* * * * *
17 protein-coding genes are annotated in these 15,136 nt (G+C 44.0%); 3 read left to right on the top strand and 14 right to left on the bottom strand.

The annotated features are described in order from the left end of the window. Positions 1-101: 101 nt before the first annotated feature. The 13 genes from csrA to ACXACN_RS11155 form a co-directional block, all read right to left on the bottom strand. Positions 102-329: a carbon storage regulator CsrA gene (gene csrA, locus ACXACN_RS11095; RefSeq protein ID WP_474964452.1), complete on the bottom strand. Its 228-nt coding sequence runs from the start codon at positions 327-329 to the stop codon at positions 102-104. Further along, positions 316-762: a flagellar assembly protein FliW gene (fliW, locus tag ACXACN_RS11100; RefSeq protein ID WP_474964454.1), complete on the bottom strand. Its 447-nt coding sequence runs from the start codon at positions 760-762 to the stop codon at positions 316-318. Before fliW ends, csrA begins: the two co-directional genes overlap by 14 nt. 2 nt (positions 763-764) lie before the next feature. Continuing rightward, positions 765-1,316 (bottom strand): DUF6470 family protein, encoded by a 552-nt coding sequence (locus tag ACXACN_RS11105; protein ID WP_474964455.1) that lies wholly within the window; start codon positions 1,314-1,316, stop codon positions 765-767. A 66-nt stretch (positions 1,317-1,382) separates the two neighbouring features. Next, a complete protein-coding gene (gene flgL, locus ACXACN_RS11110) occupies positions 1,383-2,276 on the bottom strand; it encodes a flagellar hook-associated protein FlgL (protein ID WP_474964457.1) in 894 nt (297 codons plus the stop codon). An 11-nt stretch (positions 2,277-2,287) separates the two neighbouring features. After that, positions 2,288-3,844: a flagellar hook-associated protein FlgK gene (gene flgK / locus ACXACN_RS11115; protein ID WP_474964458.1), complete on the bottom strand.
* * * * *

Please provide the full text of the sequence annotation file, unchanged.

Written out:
17 protein-coding genes are annotated in these 15,136 nt (G+C 44.0%); 3 read left to right on the top strand and 14 right to left on the bottom strand.

The annotated features are described in order from the left end of the window. Positions 1-101: 101 nt before the first annotated feature. The 13 genes from csrA to ACXACN_RS11155 form a co-directional block, all read right to left on the bottom strand. Positions 102-329: a carbon storage regulator CsrA gene (gene csrA, locus ACXACN_RS11095; RefSeq protein ID WP_474964452.1), complete on the bottom strand. Its 228-nt coding sequence runs from the start codon at positions 327-329 to the stop codon at positions 102-104. Further along, positions 316-762: a flagellar assembly protein FliW gene (fliW, locus tag ACXACN_RS11100; RefSeq protein ID WP_474964454.1), complete on the bottom strand. Its 447-nt coding sequence runs from the start codon at positions 760-762 to the stop codon at positions 316-318. Before fliW ends, csrA begins: the two co-directional genes overlap by 14 nt. 2 nt (positions 763-764) lie before the next feature. Continuing rightward, positions 765-1,316 (bottom strand): DUF6470 family protein, encoded by a 552-nt coding sequence (locus tag ACXACN_RS11105; protein ID WP_474964455.1) that lies wholly within the window; start codon positions 1,314-1,316, stop codon positions 765-767. A 66-nt stretch (positions 1,317-1,382) separates the two neighbouring features. Next, a complete protein-coding gene (gene flgL, locus ACXACN_RS11110) occupies positions 1,383-2,276 on the bottom strand; it encodes a flagellar hook-associated protein FlgL (protein ID WP_474964457.1) in 894 nt (297 codons plus the stop codon). An 11-nt stretch (positions 2,277-2,287) separates the two neighbouring features. After that, positions 2,288-3,844: a flagellar hook-associated protein FlgK gene (gene flgK / locus ACXACN_RS11115; protein ID WP_474964458.1), complete on the bottom strand.